Google Voice Chat Not Ready for Business--Or Is It?
Google's new Gmail calling may be a great way for consumers to make free and low-cost voice calls, but the service isn't quite ready for business customers using Google Apps, the search giant's suite of cloud-based productivity programs.
That's the word from Google Voice product manager Vincent Paquet, who told reporters on Wednesday at a San Francisco news conference that, at least for now, Gmail voice calling isn't available to enterprises that have made the move to Google Apps.
That will change, however. While administrative tools that would allow IT departments to manage Gmail voice chat aren't here today, they'll arrive--eventually. According to InformationWeek, Paquet suggested that Gmail calling--potentially a big money-saver for businesses--is part of Google's grand voice-calling strategy. No timetable for a business rollout was given, however.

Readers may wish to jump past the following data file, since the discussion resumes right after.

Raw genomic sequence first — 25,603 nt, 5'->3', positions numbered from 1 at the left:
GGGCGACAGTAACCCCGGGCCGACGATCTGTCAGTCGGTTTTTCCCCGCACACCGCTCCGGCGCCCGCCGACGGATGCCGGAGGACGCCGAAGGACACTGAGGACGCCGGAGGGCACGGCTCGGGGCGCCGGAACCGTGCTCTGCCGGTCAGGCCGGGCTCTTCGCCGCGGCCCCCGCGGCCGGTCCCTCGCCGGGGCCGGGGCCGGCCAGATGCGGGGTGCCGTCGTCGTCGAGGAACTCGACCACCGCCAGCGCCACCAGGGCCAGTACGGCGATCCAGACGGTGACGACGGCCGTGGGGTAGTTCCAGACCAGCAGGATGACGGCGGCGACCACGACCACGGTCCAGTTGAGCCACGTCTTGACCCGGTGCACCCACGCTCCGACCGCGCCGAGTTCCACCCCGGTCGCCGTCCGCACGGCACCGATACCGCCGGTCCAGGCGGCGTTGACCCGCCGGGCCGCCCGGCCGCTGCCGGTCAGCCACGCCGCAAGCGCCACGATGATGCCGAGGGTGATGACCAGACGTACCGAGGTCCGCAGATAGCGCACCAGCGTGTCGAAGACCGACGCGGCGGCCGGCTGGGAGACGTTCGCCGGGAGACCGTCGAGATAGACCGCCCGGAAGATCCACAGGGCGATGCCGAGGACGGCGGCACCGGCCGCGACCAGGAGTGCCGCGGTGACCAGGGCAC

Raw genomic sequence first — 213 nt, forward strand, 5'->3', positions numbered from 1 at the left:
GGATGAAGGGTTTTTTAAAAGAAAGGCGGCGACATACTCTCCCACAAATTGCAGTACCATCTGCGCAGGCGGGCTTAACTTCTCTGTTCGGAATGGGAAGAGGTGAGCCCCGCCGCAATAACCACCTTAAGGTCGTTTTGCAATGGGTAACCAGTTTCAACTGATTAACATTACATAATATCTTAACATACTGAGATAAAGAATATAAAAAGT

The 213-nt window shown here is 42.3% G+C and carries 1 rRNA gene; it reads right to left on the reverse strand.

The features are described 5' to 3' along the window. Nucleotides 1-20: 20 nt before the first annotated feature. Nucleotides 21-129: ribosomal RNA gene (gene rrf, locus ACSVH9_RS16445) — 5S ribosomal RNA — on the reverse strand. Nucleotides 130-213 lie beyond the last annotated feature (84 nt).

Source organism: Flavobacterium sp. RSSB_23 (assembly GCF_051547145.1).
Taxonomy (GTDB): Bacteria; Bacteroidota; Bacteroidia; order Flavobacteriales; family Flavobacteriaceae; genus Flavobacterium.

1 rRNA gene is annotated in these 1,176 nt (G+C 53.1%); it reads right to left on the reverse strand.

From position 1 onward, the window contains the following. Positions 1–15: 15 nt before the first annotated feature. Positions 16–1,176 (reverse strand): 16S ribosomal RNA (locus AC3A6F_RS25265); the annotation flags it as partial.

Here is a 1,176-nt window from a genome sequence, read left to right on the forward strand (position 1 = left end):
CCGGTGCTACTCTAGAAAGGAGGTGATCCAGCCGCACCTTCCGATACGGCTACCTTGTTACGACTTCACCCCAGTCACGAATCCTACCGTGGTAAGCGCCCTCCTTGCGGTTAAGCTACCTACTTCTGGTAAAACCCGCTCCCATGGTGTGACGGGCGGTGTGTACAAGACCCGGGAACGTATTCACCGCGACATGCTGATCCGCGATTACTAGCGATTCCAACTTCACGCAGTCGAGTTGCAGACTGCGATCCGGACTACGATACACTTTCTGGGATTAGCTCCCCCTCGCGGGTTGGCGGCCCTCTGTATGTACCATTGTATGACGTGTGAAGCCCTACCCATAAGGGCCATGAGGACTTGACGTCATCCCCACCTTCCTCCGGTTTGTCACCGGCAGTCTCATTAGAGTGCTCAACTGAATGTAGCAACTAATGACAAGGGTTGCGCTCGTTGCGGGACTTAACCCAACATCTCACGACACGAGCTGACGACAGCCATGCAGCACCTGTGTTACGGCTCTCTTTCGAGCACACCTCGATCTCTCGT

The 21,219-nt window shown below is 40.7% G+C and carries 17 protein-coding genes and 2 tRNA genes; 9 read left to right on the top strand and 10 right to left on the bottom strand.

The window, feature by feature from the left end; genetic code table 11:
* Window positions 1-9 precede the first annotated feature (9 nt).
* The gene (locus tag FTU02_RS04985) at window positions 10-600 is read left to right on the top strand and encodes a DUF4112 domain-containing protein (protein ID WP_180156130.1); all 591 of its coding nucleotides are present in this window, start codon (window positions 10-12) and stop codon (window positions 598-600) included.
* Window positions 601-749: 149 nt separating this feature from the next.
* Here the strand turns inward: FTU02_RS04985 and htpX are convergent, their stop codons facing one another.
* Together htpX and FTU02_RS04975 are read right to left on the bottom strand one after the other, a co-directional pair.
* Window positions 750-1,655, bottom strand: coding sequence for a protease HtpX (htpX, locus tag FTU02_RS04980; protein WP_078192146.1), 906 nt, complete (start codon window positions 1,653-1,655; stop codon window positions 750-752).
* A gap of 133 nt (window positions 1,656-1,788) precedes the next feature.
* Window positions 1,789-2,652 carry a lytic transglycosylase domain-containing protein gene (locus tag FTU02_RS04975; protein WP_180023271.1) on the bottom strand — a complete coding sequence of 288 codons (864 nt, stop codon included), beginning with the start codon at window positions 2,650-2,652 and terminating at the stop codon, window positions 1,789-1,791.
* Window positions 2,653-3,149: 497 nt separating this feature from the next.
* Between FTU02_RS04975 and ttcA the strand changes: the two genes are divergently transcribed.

Even without Google Apps integration, Gmail video and voice chat can save business users money, particularly smaller shops that make a lot of browser-based calls to overseas landline and mobile phones.
Taking a not-so-subtle swipe at Skype, the leader in voice-over-IP (VoIP) calling, Google says its international rates undercut those of a "leading internet telephone provider." For instance, Google charges 15 cents per minute for calls to mobile phones in France. By comparison, Skype's pay-as-you-go plan for Francophiles costs 20.3 cents per minute.
Skype, however, offers numerous cost-cutting service bundles, including a $10.29/month plan for 60 minutes of calls to landline and mobile phones in France. That comes out to 17.2 cents per minute. Yes, that's still higher than Google's offering, but the difference may not be great enough to persuade Skype users to switch to Gmail voice. Google, of course, will no doubt offer a slate of bargain bundles of its own.
Even if Skype users don't jump ship, Google can attain a sizable voice-calling market share simply by signing up business and consumer users that haven't yet tried Skype or competing VoIP services. Indeed, Google's tempting pitch--Gmail integration and dirt-cheap calling--is bound to resonate with cost-cutters everywhere.